Your concerto is being paired with Beethoven’s ‘Emperor’. Did this influence the composition?
The work is part of Jonathan Biss’s Beethoven/5 project in which he commissioned five different composers to write companion pieces to the five Beethoven concerti, and is paired with the final ‘Emperor’ Concerto on concert programmes. Beethoven’s magnificent edifice needed to be held at arm’s length, but his piece started creeping into my composition and was soon inhabiting it in an unexpected way. Subconscious motivic links were revealed, aspects of the piano figuration came to the surface, and the orchestration is within the paradigm of what Beethoven might have done.

Does the Beethoven soundworld go beyond your choice of chamber orchestra forces?
The brief for the scoring was to follow that of the ‘Emperor’ Concerto and I’ve only burst this orchestration slightly by including a percussionist in addition to the timpanist, and to have a flautist double on alto flute – an instrument not available in Beethoven’s time. The critical expansion is that the soloist plays on an upright piano with practice pedal as well as on the expected grand piano. Because of his hearing loss, Beethoven couldn’t perform the Emperor, and I wanted to follow up Testament’s exploration of his aural isolation through its rosinless string bows. Here, the soloist starts from the upright piano hidden in the orchestra, with his muffled sound depicting Beethoven’s daily struggle to hear his music.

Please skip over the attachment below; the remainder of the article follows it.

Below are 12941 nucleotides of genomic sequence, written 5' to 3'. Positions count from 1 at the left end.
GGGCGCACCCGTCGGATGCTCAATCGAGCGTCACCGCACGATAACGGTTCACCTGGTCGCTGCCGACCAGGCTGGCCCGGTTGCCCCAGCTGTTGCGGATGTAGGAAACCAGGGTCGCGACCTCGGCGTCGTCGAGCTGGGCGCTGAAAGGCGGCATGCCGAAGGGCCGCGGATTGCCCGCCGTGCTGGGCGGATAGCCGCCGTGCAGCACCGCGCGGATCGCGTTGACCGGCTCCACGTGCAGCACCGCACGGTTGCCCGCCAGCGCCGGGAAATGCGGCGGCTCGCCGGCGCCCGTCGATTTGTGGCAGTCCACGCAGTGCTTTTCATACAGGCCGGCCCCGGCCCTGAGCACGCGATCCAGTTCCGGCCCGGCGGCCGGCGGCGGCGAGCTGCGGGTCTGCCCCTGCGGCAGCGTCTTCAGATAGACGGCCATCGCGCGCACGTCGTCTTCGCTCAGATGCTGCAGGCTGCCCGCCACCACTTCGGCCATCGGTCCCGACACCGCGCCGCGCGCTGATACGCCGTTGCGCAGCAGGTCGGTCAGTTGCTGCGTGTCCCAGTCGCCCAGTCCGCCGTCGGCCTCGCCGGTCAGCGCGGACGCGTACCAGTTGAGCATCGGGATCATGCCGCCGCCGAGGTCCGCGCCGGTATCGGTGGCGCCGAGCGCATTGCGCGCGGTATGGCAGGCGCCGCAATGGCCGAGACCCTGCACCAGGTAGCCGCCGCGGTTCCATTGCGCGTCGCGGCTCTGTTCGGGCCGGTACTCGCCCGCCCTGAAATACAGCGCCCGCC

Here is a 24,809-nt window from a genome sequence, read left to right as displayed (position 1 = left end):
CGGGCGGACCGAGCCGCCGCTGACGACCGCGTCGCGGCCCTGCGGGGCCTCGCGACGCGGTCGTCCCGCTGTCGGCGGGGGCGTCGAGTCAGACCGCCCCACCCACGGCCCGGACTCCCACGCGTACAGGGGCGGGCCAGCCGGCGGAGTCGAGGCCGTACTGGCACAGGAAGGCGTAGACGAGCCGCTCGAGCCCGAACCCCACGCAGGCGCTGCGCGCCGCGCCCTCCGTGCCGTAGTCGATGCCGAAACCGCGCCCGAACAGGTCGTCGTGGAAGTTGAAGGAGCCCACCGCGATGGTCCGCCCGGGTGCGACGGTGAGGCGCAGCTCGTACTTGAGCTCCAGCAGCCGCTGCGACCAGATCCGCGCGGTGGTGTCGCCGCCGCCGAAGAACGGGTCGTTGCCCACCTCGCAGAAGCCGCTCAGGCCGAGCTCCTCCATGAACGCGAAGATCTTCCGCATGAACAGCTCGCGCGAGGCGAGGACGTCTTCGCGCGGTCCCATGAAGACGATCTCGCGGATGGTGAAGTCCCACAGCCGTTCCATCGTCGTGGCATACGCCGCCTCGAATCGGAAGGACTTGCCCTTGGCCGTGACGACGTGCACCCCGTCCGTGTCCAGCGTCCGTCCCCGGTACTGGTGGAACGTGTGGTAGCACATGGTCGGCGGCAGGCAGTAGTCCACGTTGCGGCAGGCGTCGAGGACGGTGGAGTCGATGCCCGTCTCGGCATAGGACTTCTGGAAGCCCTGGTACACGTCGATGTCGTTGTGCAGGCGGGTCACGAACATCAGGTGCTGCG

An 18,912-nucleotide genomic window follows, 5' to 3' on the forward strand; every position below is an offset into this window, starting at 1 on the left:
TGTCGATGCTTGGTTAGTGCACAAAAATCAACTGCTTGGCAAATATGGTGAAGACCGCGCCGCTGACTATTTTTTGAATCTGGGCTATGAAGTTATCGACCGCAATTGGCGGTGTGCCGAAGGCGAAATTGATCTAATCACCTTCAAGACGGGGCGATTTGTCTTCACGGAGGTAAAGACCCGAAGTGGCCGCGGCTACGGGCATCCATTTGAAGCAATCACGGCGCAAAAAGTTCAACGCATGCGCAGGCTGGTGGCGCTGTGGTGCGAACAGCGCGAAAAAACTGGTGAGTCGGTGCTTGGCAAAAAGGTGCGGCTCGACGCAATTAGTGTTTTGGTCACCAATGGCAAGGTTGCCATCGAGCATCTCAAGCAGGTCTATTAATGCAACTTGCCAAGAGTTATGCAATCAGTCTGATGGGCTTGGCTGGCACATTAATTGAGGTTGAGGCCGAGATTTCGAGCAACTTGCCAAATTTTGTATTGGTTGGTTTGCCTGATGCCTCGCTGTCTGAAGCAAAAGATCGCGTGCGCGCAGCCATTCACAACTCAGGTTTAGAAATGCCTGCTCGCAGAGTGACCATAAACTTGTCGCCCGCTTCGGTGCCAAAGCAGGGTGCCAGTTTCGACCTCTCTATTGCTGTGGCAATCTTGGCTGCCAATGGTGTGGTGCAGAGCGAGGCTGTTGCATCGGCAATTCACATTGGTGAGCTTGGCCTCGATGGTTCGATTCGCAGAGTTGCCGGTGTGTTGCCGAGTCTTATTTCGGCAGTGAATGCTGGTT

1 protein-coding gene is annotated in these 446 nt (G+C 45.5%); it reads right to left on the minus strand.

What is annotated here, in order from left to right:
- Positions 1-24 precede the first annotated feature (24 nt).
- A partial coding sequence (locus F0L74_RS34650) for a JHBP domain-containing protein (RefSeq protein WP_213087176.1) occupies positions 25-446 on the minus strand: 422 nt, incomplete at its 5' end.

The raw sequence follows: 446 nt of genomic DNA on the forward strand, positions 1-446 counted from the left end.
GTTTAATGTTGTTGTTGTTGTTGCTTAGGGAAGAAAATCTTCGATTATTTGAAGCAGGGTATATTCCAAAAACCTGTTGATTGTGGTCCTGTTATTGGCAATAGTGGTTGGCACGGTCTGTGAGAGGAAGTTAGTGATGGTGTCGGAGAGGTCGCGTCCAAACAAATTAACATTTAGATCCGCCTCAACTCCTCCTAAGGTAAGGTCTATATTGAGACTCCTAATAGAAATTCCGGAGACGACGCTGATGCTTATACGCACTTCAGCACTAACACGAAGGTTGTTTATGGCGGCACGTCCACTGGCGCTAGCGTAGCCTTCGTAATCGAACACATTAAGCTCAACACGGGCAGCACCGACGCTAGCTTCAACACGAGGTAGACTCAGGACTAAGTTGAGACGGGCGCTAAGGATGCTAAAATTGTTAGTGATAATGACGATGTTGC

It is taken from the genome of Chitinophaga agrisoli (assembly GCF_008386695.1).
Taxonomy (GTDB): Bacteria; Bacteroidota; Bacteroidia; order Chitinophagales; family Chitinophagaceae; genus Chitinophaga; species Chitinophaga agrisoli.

Your series of concertos range from confrontational to collaborative, from programmatic to abstract. Where does the Piano Concerto sit?
Beethoven’s lonely ego and volatility play into the confrontational side of the concerto, but there are also sections of collaboration with the orchestra. The work errs on the programmatic side because of the historic background and, while no clear narrative is intended, I’ve given biographical titles to each of the three movements that play continuously. The scurrying opening records Beethoven’s comment when he first heard the name of Gneixendorf: “that sounds like a breaking axle”. The pensive middle movement is titled “Difficult Decisions. Must it be?”, referring to his annotation to the final quartet, and the closing Epilogue captures one of the last decipherable utterances before his death: “Applause my friends, the comedy is over”.

Interviewed by David Allenby (2019)

Brett Dean
Piano Concerto (2019) 22’
Gneixendorf Music – A Winter’s Journey

Commissioned by The Saint Paul Chamber Orchestra, Orchestre National de Lyon, Melbourne Symphony Orchestra, BBC Radio 3, NFM Wroclaw Philharmonic and Dresden Philharmonie

13 February 2020 (world premiere)
Berwaldhallen, Stockholm
Jonathan Biss/Swedish Radio Symphony Orchestra/David Afkham

> Future performances of Dean's Piano Concerto

>  Further information on Work: Piano Concerto

Photo: Bettina Stoess